inside out movie review - Aussieboyreviews
DOES INSIDE OUT DELIVER ACCURATE MESSAGES ABOUT BIG FEELINGS TO CHILDREN?
Once again, Pixar delivers another excellent animation about the mind and dealing with emotions. Inside Out is a superbly original, thought-provoking and profound tale to leave you in tears.
11-year-old Riley and her loving parents move to San Francisco, where her five core emotions, Joy, Fear, Anger, Sadness and Disgust struggle to cope with leaving her old life in Minnesota.
Director: Pete Docter
Cast: Amy Poehler, Phyllis Smith, Richard Kind, Bill Hader, Lewis Black, Mindy Kaling, Kaitlyn Dias, Diane Lane, Kyle MacLachlan
Writer: Pete Docter, Meg LeFauve, Josh Cooley
Release Date (Australia): 18 June 2015
Runtime: 95 minutes/1h 35m
Genre: Animation, Adventure, Family
CONTENT GUIDE (WARNING: MAY CONTAIN SPOILERS)
The film’s themes are mainly concerned with emotions, mental health and sequences of peril.
The film features scenes depicting very mild animated violence.
The film includes an animated depiction of a baby’s buttocks.
PG (for mild thematic elements and some action)
Aussie boy's thoughts
Incredibly imaginative, imaginatively original, touchingly serious and seriously complex, Inside Out is a beautifully-executed theory on the workings of the mind, emotions and thoughts. Most young children will see this animated adventure, laugh at the jokes, feel the emotions and leave thinking of it as entertaining fun with mild emotional intensity. But they usually won’t take away the seriousness of the themes than what teenagers, adults and older audiences in general will understand about this masterpiece.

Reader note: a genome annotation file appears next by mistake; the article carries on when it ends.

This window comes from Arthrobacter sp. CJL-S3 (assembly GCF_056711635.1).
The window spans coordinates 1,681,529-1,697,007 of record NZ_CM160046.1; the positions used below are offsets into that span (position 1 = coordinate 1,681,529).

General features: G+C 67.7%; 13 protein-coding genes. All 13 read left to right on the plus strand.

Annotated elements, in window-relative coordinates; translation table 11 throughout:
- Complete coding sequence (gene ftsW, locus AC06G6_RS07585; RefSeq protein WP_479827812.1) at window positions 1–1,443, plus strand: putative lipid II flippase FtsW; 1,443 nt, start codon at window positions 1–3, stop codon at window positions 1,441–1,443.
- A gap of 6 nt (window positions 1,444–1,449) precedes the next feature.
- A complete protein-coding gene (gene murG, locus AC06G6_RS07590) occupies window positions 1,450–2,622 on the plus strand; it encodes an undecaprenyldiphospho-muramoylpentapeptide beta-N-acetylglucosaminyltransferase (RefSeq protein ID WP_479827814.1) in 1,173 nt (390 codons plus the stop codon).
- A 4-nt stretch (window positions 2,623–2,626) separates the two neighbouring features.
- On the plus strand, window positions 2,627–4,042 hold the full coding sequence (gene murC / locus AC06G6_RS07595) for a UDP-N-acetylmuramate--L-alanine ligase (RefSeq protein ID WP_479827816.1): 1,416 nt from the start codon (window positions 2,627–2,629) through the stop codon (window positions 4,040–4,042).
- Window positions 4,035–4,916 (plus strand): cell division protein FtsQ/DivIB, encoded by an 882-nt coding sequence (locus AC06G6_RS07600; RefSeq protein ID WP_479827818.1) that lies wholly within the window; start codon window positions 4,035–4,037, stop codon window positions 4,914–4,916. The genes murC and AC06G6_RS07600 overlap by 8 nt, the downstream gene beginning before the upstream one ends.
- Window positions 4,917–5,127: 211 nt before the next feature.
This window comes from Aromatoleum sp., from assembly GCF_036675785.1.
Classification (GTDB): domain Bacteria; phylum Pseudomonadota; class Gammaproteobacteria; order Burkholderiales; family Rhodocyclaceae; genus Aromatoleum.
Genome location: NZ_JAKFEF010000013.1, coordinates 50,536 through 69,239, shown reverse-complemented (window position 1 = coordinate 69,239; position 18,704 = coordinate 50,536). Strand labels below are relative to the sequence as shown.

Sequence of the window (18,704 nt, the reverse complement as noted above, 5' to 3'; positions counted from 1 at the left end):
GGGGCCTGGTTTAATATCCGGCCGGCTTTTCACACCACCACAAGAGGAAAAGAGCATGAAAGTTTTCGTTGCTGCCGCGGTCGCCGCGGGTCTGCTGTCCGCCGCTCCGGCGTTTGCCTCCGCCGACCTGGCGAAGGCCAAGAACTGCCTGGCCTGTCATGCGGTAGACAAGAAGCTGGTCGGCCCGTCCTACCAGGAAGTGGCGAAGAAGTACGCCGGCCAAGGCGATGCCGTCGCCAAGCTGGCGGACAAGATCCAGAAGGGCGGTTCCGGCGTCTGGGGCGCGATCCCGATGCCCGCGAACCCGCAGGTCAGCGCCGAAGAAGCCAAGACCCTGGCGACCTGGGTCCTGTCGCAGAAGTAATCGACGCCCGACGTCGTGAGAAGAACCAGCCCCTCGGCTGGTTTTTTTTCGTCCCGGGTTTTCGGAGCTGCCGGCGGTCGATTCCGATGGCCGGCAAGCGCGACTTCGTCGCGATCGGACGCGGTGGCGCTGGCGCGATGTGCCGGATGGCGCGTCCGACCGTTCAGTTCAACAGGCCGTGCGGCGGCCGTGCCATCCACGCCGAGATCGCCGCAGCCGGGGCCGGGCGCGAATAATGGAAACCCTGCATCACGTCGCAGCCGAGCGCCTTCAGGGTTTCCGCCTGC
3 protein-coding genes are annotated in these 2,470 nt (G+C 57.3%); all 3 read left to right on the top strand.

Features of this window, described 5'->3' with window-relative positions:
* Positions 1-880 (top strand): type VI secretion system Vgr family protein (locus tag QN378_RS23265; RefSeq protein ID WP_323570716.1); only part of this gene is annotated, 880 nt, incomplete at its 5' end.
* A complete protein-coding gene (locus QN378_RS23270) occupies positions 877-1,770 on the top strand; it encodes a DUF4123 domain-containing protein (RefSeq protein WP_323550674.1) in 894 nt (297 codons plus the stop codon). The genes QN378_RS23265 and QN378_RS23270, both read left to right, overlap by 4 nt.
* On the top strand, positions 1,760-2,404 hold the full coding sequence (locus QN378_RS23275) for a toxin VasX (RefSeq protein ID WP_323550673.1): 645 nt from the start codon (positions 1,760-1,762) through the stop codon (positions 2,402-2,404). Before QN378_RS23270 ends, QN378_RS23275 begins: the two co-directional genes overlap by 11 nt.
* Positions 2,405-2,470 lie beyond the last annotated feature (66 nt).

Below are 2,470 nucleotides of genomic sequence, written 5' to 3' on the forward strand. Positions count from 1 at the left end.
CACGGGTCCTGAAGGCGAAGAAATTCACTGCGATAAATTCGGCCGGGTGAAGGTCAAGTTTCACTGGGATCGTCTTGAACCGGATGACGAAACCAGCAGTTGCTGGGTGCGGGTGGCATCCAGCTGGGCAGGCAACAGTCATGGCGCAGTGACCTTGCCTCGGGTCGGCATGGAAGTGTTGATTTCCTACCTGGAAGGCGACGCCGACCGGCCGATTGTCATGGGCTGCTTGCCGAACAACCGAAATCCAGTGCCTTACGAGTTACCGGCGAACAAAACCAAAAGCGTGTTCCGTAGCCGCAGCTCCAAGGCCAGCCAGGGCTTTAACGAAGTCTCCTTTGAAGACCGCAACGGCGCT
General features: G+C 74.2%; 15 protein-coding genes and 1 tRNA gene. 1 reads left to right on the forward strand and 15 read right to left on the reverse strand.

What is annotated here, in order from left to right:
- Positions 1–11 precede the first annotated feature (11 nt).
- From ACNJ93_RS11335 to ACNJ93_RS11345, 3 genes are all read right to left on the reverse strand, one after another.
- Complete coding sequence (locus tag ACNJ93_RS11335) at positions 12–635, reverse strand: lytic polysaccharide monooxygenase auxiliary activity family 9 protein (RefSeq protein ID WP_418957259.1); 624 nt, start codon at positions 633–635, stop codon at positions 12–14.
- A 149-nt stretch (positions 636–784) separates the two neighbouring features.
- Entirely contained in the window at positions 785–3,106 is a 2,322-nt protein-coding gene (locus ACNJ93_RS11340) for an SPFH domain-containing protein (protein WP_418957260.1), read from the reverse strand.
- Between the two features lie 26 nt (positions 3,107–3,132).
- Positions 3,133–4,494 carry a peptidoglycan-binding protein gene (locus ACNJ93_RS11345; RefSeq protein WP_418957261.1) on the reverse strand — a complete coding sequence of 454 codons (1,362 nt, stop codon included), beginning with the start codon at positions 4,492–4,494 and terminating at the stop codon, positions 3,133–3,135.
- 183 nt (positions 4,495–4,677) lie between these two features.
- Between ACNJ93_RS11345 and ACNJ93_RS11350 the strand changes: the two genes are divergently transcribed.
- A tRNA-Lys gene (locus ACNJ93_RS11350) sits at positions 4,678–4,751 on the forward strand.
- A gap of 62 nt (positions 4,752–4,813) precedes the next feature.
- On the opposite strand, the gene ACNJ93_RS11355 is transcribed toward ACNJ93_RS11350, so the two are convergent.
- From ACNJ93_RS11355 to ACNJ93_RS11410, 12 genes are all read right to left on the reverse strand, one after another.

Exploring the world inside your mind, dealing with tough feelings and digesting the construction of a living being’s personality, Inside Out is undeniably one of Pixar’s more mature and grown-up films. The plot isn’t focused on the outside world; director/co-writer Pete Docter decides to take us into an analogy featuring five core emotions, Joy, Sadness, Anger, Fear and Disgust, as characters inside of the mind of an 11-year-old girl who’s moved from Minnesota to San Francisco with her loving parents. If you have not yet seen Inside Out, the paragraph you have just read is all you need to know. Try to avoid trailers, teasers, detailed plot synopsises and spoilers.
Most animated Disney/Pixar movies are gorgeously animated, use magical vocal performances, perfectly execute an original concept and do it in a way that reaches to your feelings and touches your heart; Inside Out is no exception. The film is a wonderfully animated and emotional journey, with a wonderful soundtrack, complex concept and the cast voicing the characters inside this young girl’s mind have chemistry between them that gives them the feeling that they’ve been together forever, through all the struggles and all the good times.
As said, this movie is basically an analogy of the brain and its works. It clearly would’ve been just as much of a learning journey for the creators, writers and filmmakers as it is for the characters and audience. We don’t just get to see inside the headquarters of the mind, but we get to venture deeply into the whole world inside the mind, too. There’s the Dream Productions Studio, the islands, the library of stored memories and the pit of forgotten memories. It’s so difficult to talk about this film without dropping information you shouldn’t know before you see the film, but it’s worth devoting your time and effort towards, and is one of Pixar’s greatest animations.
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